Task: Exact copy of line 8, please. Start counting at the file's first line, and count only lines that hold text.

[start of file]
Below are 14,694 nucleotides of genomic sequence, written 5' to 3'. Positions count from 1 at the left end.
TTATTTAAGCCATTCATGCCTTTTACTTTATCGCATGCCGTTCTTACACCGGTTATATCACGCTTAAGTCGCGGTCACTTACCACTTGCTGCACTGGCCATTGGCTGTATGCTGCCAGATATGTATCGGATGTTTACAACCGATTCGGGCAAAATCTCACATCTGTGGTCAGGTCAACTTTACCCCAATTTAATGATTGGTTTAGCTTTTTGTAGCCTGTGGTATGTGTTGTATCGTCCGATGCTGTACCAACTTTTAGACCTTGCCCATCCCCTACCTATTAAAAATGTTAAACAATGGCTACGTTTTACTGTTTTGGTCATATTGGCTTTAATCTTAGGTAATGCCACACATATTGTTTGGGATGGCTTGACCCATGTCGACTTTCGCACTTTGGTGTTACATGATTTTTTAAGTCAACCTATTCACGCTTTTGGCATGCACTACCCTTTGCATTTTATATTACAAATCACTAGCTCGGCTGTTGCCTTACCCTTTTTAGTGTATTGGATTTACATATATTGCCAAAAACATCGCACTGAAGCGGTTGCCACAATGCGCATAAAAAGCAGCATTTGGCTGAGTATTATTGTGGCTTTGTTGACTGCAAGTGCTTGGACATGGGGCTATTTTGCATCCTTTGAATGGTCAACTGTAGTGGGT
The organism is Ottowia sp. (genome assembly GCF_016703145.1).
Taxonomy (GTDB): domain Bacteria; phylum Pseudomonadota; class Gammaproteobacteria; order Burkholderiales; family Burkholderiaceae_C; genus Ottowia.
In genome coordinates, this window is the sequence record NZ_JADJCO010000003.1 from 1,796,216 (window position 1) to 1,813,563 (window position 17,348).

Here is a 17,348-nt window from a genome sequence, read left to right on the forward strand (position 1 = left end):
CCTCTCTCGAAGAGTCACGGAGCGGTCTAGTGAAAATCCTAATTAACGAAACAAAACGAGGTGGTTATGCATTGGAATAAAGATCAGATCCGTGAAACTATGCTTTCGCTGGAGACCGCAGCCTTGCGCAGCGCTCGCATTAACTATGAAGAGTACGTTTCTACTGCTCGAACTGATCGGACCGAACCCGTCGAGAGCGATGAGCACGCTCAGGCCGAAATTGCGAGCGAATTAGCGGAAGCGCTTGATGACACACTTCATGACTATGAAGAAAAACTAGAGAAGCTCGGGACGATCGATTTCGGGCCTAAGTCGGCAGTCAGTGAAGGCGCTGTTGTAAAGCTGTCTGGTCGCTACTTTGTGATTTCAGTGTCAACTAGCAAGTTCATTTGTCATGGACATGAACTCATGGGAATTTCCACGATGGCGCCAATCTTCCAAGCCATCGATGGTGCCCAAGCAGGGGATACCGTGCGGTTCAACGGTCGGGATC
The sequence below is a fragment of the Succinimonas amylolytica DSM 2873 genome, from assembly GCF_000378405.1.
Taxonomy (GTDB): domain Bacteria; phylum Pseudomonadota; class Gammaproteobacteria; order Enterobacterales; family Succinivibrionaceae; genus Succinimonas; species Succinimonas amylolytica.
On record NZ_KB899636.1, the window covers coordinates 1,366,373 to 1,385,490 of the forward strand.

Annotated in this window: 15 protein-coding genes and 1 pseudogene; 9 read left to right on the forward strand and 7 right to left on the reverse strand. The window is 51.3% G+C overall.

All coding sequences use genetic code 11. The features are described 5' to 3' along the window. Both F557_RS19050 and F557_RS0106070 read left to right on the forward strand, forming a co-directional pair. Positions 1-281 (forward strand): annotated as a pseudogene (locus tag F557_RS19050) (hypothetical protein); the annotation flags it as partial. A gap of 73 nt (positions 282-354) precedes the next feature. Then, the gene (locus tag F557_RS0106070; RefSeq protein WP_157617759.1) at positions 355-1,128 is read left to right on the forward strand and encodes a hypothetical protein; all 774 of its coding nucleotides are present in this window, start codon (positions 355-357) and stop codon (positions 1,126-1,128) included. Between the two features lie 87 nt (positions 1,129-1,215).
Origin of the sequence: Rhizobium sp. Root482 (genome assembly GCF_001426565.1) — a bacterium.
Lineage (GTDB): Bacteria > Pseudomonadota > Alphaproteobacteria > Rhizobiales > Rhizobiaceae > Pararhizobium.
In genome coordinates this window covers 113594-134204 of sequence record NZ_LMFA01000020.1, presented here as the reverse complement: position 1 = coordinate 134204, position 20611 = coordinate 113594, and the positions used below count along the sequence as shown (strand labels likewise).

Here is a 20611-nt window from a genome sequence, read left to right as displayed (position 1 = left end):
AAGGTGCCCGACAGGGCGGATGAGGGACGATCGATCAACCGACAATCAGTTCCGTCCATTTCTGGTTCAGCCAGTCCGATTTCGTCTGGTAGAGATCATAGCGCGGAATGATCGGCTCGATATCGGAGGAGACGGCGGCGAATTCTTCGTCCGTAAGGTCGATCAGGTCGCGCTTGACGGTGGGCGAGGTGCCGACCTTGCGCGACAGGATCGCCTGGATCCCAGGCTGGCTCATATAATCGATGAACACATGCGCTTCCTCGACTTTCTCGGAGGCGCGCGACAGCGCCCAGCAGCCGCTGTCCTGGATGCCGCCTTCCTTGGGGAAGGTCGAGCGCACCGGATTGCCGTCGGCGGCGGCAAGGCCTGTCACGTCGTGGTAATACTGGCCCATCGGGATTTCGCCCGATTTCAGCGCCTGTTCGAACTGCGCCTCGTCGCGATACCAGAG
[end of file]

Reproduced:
The sequence below is a fragment of the Succinimonas amylolytica DSM 2873 genome, from assembly GCF_000378405.1.